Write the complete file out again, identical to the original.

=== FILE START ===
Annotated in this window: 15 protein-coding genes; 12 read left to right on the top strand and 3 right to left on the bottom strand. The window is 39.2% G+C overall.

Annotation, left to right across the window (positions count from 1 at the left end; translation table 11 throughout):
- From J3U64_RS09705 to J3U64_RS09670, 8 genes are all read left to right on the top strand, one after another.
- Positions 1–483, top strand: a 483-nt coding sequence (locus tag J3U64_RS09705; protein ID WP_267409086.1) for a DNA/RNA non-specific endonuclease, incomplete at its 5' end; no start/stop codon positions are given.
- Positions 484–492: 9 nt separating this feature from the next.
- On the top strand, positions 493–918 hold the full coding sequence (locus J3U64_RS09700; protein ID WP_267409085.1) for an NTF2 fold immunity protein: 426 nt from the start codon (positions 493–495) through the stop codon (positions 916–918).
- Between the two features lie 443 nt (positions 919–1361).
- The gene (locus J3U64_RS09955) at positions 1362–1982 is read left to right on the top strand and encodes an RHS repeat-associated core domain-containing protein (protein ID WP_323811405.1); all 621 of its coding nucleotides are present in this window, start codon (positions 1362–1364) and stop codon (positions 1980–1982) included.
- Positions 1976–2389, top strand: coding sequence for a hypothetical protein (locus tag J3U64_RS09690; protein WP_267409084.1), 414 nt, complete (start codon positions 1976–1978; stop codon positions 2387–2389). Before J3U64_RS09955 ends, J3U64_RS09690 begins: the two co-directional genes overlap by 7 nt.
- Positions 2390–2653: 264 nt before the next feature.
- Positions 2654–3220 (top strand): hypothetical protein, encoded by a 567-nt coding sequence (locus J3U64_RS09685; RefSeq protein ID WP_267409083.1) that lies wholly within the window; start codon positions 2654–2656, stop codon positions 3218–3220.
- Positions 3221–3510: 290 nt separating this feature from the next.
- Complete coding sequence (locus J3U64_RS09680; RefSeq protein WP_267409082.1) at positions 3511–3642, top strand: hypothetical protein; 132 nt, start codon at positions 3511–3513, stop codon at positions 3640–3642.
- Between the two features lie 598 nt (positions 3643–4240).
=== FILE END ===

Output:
Annotated in this window: 15 protein-coding genes; 12 read left to right on the top strand and 3 right to left on the bottom strand. The window is 39.2% G+C overall.

Annotation, left to right across the window (positions count from 1 at the left end; translation table 11 throughout):
- From J3U64_RS09705 to J3U64_RS09670, 8 genes are all read left to right on the top strand, one after another.
- Positions 1–483, top strand: a 483-nt coding sequence (locus tag J3U64_RS09705; protein ID WP_267409086.1) for a DNA/RNA non-specific endonuclease, incomplete at its 5' end; no start/stop codon positions are given.
- Positions 484–492: 9 nt separating this feature from the next.
- On the top strand, positions 493–918 hold the full coding sequence (locus J3U64_RS09700; protein ID WP_267409085.1) for an NTF2 fold immunity protein: 426 nt from the start codon (positions 493–495) through the stop codon (positions 916–918).
- Between the two features lie 443 nt (positions 919–1361).
- The gene (locus J3U64_RS09955) at positions 1362–1982 is read left to right on the top strand and encodes an RHS repeat-associated core domain-containing protein (protein ID WP_323811405.1); all 621 of its coding nucleotides are present in this window, start codon (positions 1362–1364) and stop codon (positions 1980–1982) included.
- Positions 1976–2389, top strand: coding sequence for a hypothetical protein (locus tag J3U64_RS09690; protein WP_267409084.1), 414 nt, complete (start codon positions 1976–1978; stop codon positions 2387–2389). Before J3U64_RS09955 ends, J3U64_RS09690 begins: the two co-directional genes overlap by 7 nt.
- Positions 2390–2653: 264 nt before the next feature.
- Positions 2654–3220 (top strand): hypothetical protein, encoded by a 567-nt coding sequence (locus J3U64_RS09685; RefSeq protein ID WP_267409083.1) that lies wholly within the window; start codon positions 2654–2656, stop codon positions 3218–3220.
- Positions 3221–3510: 290 nt separating this feature from the next.
- Complete coding sequence (locus J3U64_RS09680; RefSeq protein WP_267409082.1) at positions 3511–3642, top strand: hypothetical protein; 132 nt, start codon at positions 3511–3513, stop codon at positions 3640–3642.
- Between the two features lie 598 nt (positions 3643–4240).